Objective To conduct a preliminary validation of the Satisfaction With Decision (SWD) scale with depressed primary care patients.
Design Cross-sectional observational pilot study using a postal survey.
Setting and participants Depressed primary care patients (n = 97) who recently had made a new decision about antidepressant medication use completed surveys regarding their treatment decisions.
Main variables Measures included patient-reported satisfaction with decision, decisional conflict, knowledge about depression and treatment, decision involvement, pain and health status, antidepressant medication efficacy, and satisfaction with health services.
Results The SWD scale had good internal consistency reliability (α = 0.85). Evidence for construct validity was confirmed via a hypothesized pattern of relationships between the SWD scale and other measures. Decision satisfaction was associated with several issues of relevance for designing patient-centred decision support interventions: (1) knowledge about depression and treatment; (2) involvement in health-related decisions; and (3) aiding evaluation of trade-offs among pros and cons of treatment.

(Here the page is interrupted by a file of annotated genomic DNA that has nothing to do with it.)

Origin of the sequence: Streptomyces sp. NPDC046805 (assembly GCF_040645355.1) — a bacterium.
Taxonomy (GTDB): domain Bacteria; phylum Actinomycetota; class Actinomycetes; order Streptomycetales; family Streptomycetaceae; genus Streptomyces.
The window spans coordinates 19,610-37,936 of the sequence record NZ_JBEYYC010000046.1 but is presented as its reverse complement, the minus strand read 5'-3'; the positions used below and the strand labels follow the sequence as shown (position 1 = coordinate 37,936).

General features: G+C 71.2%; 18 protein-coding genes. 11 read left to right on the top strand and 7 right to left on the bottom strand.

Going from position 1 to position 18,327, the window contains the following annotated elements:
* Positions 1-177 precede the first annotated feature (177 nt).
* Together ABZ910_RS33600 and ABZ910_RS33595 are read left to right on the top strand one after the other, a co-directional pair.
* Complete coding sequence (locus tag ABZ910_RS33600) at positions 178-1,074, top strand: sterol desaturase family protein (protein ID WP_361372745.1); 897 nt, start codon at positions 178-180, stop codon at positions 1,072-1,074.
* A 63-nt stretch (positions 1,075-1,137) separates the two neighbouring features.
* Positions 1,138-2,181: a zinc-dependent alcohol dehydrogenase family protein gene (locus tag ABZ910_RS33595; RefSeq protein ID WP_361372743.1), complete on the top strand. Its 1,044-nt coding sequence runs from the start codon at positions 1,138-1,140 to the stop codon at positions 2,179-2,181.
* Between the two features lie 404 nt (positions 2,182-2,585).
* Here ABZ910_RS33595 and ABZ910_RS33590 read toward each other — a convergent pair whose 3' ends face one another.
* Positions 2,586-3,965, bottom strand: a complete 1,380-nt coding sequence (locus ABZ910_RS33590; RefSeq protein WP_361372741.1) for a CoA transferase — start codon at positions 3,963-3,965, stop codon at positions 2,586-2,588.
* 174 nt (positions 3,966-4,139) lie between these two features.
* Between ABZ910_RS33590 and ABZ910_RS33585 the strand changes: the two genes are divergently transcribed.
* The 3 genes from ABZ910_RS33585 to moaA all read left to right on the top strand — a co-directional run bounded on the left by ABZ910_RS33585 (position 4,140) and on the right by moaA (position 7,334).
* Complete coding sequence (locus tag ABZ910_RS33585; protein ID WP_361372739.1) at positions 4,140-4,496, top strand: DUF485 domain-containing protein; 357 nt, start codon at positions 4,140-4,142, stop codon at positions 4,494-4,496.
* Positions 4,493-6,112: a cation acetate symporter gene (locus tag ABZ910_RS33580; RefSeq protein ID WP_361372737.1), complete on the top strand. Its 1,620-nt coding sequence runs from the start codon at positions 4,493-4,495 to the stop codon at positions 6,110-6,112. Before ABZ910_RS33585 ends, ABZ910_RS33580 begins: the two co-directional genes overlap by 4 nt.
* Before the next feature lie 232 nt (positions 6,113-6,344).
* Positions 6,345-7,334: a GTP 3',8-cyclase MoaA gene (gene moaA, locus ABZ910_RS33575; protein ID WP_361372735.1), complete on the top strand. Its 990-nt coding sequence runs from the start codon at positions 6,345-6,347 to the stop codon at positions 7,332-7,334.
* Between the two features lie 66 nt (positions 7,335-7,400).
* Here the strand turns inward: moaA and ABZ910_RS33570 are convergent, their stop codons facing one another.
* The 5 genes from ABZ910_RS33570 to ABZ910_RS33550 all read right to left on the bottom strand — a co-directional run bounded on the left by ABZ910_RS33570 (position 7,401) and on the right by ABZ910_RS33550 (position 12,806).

Conclusions The results of this pilot study show that the SWD scale appears to be a psychometrically sound and practical measure for research with this population. Additional research is needed on the theoretical nature of decision satisfaction and developing and testing patient-centred decision support interventions for depression treatment.